In this 1968 news segment for Houston's KPRC-TV, President Lyndon B. Johnson addresses NASA employees and their families during an official visit to the Manned Spacecraft Center. Johnson flew from Washington, DC, to Houston on March 1. The President's dog, Yuki, accompanied him. Amid budget cuts to the space program, Johnson hoped to spur NASA officials toward their goal of landing astronauts on the Moon by the end of 1969. He also observed astronauts conduct training exercises. Following his pep talk at the Manned Spacecraft Center, Johnson visited the Schlesinger Old Folks Home to promote the benefits of new Social Security laws. The President then flew on to Beaumont, where he was a guest at an appreciation dinner for Congressman Jack Brooks.
Thirty-sixth president of the United States, Lyndon B. Johnson, was born on a hill country farm near Stonewall, Texas, on August 27, 1908, to Samuel Ealy Johnson, a former Texas legislator, and Rebekah Baines Johnson. He attended Southwest Teachers College, now Texas State University, graduating with a degree in history and social science in 1930. LBJ spent one year as principal and teacher in Cotulla, educating impoverished Hispanic elementary school students. He became the secretary to Texas Congressman Richard M. Kleberg in 1931; the four-year position helped him gain influential contacts in Washington. Johnson married Claudia Alta "Lady Bird" Taylor on November 17, 1934.
LBJ acted as Director of the National Youth Administration in Texas from 1935 to 1937. Johnson won his first legislative election in 1937 for the 10th Congressional District, a position he held for 11 years. He was a firm supporter of President Roosevelt's New Deal and in 1940 acted as Chairman of the Democratic Campaign Committee. In 1948, following his service as a Lieutenant Naval Commander during World War II, LBJ ran as the Democratic nominee for Senate. In a cloud of controversy, he narrowly defeated former Texas Governor Coke Stevens and easily beat his Republican opponent in the general election. Before winning his second Senate term, LBJ was elected Majority Whip in 1951, became the youngest ever Minority Senate Leader in 1953, and was voted Majority Leader in 1954. Johnson unsuccessfully ran for the Democratic presidential nomination in 1960 but was selected to be Vice President under John F. Kennedy.
Johnson was sworn in as Commander and Chief aboard Air Force One following President Kennedy's assassination on November 22, 1963, and won reelection in 1964. As President, he passed landmark legislation with the Civil Rights Act of 1964 and the Voting Rights Act of 1965. Debate over military efforts in Vietnam intensified in late 1963 when the President stated that the United States would not withdraw from Southeast Asia. Escalation of the war against North Vietnam brought disapproval from Democrats, claiming the efforts were misguided, and from Republicans who criticized the administration for not executing sufficient military vigor. Antiwar protests, urban riots, and racial tension eroded Johnson's political base by 1967, which further dissolved following the Tet Offensive in January 1968. On March 31, 1968, Johnson announced that we would not seek a second presidential term.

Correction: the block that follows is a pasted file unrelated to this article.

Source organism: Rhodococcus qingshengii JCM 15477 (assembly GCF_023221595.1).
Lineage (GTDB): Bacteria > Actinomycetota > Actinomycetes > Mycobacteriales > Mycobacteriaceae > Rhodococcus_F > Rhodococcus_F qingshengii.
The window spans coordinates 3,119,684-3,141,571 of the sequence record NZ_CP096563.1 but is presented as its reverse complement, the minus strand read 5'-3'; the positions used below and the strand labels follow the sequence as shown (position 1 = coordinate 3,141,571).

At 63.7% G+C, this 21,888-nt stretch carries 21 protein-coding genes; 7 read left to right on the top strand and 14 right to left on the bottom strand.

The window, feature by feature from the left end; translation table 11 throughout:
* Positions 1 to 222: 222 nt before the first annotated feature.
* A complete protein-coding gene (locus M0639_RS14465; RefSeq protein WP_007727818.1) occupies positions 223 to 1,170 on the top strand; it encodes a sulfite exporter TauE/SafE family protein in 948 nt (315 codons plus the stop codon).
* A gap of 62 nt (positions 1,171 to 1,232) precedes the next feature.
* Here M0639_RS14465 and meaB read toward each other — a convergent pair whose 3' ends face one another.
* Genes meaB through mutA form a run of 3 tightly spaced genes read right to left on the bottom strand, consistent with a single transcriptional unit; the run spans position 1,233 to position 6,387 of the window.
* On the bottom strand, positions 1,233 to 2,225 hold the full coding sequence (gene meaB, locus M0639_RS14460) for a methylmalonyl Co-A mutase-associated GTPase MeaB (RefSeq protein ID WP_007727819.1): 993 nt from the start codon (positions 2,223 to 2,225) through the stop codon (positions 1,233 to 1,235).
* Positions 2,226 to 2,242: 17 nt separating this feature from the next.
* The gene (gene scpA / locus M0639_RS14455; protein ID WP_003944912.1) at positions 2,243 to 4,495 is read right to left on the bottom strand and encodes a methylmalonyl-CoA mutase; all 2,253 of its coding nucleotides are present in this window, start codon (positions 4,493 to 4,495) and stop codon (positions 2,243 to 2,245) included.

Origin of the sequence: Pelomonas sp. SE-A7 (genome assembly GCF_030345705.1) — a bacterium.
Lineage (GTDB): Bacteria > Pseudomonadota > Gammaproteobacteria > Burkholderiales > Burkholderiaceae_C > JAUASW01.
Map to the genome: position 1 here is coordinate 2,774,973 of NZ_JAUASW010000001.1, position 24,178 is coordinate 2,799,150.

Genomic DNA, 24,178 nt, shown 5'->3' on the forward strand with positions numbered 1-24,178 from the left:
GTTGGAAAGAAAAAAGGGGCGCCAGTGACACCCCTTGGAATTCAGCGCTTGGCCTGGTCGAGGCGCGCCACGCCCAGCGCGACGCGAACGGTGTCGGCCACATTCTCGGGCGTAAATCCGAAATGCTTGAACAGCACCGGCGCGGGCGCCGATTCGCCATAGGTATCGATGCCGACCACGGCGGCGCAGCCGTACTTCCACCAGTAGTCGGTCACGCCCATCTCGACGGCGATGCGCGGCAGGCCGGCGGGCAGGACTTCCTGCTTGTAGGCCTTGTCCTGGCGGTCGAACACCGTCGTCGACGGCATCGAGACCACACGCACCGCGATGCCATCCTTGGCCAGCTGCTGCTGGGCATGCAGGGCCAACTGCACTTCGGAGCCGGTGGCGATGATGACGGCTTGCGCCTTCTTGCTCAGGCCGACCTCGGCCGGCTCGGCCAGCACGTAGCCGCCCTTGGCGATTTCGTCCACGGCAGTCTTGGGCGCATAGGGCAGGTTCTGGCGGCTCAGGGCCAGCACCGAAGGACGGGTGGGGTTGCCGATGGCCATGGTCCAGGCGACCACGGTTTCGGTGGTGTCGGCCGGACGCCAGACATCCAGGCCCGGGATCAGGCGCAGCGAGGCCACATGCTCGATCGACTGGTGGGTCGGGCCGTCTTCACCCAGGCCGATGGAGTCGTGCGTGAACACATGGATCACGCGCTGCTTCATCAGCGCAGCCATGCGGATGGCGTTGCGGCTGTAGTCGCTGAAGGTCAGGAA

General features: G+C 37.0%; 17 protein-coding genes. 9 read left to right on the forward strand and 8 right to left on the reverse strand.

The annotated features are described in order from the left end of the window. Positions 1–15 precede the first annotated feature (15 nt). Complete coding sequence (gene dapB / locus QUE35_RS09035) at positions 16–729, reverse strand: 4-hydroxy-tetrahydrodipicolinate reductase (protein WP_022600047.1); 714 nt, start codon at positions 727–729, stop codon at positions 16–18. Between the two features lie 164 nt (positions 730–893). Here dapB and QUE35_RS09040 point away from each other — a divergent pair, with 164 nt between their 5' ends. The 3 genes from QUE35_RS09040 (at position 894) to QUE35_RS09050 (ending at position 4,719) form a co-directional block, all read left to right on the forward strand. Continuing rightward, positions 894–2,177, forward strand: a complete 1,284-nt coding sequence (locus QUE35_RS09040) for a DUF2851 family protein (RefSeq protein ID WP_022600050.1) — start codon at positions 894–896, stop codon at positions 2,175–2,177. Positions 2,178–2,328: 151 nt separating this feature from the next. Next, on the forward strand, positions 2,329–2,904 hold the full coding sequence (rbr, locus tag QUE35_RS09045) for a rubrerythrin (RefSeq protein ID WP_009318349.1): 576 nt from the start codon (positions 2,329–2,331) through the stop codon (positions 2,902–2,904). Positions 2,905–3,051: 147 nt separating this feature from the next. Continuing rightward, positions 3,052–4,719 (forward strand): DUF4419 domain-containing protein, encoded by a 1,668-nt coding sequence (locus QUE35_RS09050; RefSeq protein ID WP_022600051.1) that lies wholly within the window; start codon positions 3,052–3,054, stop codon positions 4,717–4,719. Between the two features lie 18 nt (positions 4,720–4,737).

After returning to Texas, Johnson oversaw the construction of the Lyndon Baines Johnson Library and Museum on the University of Texas at Austin campus. Throughout his political career, LBJ was an influential figure in Texas affairs; his policies brought military bases, crop subsidies, government facilities, and federal jobs to the state. After suffering a massive heart attack, Johnson died at his ranch on January 22, 1973. In February of the same year, NASA's Manned Spacecraft Center in Houston was renamed the Lyndon B. Johnson Space Center in honor of one of the country's most influential Texans.
As the scope of the American space program grew, NASA's Space Task Group realized it would need to expand into its own facility if it were to successfully land a man on the Moon. In 1961, the agency's selection team chose a 1,000-acre cow pasture in Houston, Texas, as the proposed center's location site, owing to its access to water transport and commercial jet service, moderate climate, and proximity to Rice University. In September 1963, the facility opened as the Manned Spacecraft Center (MSC).
The Center became the focal point of NASA's manned spaceflight program, developing spacecraft for Projects Gemini and Apollo, selecting and training astronauts, and operating the Lunar Receiving Laboratory. Beginning with Gemini 4 in June 1965, MSC's Mission Control Center also took over flight control duties from the Mercury Control Center at Cape Canaveral Air Force Station. As a result, the facility managed all subsequent manned space missions, including those related to Projects Gemini and Apollo, the Apollo Applications Program, the Space Shuttle Orbiters, and the International Space Station.
In 1973, the MSC was renamed in honor of the late President and Texas native Lyndon B. Johnson. (As Senate Majority Leader, Johnson sponsored the 1958 legislation that established NASA.) The Center continues to lead NASA's efforts in space exploration, training both American and international astronauts, managing missions to and from the International Space Station, and operating scientific and medical research programs.